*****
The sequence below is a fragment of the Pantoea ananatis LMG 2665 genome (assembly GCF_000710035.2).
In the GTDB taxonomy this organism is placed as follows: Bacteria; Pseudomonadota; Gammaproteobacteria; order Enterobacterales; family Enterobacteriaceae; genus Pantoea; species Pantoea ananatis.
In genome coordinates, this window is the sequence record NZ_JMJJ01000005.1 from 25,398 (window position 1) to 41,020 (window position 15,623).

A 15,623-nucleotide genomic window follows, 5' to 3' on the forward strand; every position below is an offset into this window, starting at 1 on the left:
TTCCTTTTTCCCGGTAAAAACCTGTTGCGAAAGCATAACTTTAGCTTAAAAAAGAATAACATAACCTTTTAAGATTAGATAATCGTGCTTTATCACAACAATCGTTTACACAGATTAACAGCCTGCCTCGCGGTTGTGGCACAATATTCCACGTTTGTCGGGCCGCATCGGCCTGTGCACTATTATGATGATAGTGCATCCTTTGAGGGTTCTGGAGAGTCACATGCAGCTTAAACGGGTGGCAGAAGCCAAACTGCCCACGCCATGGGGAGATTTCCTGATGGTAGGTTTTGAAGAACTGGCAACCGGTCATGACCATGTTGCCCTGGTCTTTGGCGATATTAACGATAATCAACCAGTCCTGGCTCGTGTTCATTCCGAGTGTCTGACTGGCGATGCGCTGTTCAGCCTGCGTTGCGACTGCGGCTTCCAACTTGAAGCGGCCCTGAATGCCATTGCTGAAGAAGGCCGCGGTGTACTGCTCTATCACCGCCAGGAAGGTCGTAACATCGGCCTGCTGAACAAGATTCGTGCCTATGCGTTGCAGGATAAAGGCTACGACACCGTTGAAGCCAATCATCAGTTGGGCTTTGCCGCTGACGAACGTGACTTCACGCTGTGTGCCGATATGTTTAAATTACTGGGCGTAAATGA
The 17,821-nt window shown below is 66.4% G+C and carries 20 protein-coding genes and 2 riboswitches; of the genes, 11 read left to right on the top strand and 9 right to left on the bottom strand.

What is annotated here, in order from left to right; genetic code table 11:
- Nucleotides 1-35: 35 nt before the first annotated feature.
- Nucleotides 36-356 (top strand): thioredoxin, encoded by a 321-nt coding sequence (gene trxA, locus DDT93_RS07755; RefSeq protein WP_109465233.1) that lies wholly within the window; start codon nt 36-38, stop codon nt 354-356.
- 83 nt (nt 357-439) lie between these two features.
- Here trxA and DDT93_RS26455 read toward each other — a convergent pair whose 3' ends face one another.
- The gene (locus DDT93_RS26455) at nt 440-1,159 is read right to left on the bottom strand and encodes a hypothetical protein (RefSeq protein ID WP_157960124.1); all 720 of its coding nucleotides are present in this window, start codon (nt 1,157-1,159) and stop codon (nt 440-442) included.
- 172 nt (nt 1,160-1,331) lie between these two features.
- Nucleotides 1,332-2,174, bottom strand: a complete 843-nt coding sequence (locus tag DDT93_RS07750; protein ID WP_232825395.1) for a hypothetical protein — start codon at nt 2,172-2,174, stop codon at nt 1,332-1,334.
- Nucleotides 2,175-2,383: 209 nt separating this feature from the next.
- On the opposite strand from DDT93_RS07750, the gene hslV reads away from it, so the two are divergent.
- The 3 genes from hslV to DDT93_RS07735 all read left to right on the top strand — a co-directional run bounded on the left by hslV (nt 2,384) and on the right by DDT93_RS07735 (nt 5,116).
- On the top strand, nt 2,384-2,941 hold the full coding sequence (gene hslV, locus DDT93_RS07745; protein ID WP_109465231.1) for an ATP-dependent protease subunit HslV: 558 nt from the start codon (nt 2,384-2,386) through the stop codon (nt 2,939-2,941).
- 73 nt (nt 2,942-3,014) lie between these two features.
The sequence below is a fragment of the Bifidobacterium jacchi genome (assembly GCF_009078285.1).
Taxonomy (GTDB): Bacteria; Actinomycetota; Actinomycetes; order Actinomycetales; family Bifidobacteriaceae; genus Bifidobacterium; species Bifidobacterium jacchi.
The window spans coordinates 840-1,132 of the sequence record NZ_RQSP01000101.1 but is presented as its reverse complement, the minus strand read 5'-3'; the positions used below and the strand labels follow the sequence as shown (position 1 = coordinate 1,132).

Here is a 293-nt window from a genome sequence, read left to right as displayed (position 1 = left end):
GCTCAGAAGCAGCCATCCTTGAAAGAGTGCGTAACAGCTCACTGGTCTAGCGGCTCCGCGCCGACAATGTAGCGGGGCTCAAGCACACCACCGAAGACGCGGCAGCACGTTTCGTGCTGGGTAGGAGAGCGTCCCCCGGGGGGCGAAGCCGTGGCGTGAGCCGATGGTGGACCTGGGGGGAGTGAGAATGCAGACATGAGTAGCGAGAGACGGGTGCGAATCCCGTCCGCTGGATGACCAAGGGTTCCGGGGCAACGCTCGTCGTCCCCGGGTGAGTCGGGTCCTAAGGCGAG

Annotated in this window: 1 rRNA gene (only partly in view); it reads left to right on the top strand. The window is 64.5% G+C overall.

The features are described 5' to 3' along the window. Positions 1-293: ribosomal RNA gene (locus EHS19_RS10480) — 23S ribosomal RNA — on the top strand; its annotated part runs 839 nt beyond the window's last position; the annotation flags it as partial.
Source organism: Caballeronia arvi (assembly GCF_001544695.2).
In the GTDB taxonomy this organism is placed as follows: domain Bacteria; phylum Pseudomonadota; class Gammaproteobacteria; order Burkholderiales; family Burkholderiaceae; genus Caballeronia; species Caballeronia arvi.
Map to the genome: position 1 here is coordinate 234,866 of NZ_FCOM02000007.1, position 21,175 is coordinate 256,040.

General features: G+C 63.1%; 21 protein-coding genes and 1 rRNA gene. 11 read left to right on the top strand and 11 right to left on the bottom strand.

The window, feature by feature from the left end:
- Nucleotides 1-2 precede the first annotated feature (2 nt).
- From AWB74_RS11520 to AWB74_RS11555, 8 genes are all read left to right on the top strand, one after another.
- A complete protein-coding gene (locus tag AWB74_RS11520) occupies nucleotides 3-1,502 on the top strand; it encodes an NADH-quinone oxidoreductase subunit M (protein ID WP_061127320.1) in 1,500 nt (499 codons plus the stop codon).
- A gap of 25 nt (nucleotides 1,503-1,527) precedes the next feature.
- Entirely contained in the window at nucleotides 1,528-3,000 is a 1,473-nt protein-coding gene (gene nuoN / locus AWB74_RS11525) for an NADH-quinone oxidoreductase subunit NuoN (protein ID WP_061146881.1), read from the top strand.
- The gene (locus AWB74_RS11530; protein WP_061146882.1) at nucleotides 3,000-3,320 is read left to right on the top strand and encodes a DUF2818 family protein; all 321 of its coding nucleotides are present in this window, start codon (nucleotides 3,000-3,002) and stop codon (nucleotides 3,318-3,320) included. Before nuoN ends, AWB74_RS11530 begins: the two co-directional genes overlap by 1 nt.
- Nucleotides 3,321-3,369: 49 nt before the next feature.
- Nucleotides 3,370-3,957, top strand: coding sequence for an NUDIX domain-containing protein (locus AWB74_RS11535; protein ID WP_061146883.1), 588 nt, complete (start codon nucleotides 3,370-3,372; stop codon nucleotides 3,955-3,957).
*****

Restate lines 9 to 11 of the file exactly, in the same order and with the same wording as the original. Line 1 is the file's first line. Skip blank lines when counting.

- Nucleotides 36-356 (top strand): thioredoxin, encoded by a 321-nt coding sequence (gene trxA, locus DDT93_RS07755; RefSeq protein WP_109465233.1) that lies wholly within the window; start codon nt 36-38, stop codon nt 354-356.
- 83 nt (nt 357-439) lie between these two features.
- Here trxA and DDT93_RS26455 read toward each other — a convergent pair whose 3' ends face one another.